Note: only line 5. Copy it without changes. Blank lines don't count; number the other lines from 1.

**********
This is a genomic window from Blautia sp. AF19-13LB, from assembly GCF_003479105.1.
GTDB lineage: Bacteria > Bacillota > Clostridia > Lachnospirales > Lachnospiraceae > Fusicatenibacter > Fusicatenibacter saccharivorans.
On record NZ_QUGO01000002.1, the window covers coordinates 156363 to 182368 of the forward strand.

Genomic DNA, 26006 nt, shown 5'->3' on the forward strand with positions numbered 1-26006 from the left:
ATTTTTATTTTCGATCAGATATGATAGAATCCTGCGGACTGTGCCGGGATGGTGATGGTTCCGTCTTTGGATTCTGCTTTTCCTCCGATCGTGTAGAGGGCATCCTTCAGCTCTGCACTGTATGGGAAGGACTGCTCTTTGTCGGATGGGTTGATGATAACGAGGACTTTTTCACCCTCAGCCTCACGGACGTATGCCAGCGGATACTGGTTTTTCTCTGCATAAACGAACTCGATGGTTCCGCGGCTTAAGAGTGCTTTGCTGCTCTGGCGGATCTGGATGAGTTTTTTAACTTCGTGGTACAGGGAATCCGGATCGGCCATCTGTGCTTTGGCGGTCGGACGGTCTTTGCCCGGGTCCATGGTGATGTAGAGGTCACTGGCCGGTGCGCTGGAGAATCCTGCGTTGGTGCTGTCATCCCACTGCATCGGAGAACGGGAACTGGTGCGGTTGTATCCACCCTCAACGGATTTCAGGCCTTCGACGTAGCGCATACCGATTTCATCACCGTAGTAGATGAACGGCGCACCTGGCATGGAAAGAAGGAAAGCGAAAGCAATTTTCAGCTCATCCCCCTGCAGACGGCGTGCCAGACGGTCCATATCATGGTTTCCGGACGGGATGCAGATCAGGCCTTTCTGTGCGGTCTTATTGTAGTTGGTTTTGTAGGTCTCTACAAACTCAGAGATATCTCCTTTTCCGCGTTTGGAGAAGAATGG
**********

ATTTTTATTTTCGATCAGATATGATAGAATCCTGCGGACTGTGCCGGGATGGTGATGGTTCCGTCTTTGGATTCTGCTTTTCCTCCGATCGTGTAGAGGGCATCCTTCAGCTCTGCACTGTATGGGAAGGACTGCTCTTTGTCGGATGGGTTGATGATAACGAGGACTTTTTCACCCTCAGCCTCACGGACGTATGCCAGCGGATACTGGTTTTTCTCTGCATAAACGAACTCGATGGTTCCGCGGCTTAAGAGTGCTTTGCTGCTCTGGCGGATCTGGATGAGTTTTTTAACTTCGTGGTACAGGGAATCCGGATCGGCCATCTGTGCTTTGGCGGTCGGACGGTCTTTGCCCGGGTCCATGGTGATGTAGAGGTCACTGGCCGGTGCGCTGGAGAATCCTGCGTTGGTGCTGTCATCCCACTGCATCGGAGAACGGGAACTGGTGCGGTTGTATCCACCCTCAACGGATTTCAGGCCTTCGACGTAGCGCATACCGATTTCATCACCGTAGTAGATGAACGGCGCACCTGGCATGGAAAGAAGGAAAGCGAAAGCAATTTTCAGCTCATCCCCCTGCAGACGGCGTGCCAGACGGTCCATATCATGGTTTCCGGACGGGATGCAGATCAGGCCTTTCTGTGCGGTCTTATTGTAGTTGGTTTTGTAGGTCTCTACAAACTCAGAGATATCTCCTTTTCCGCGTTTGGAGAAGAATGG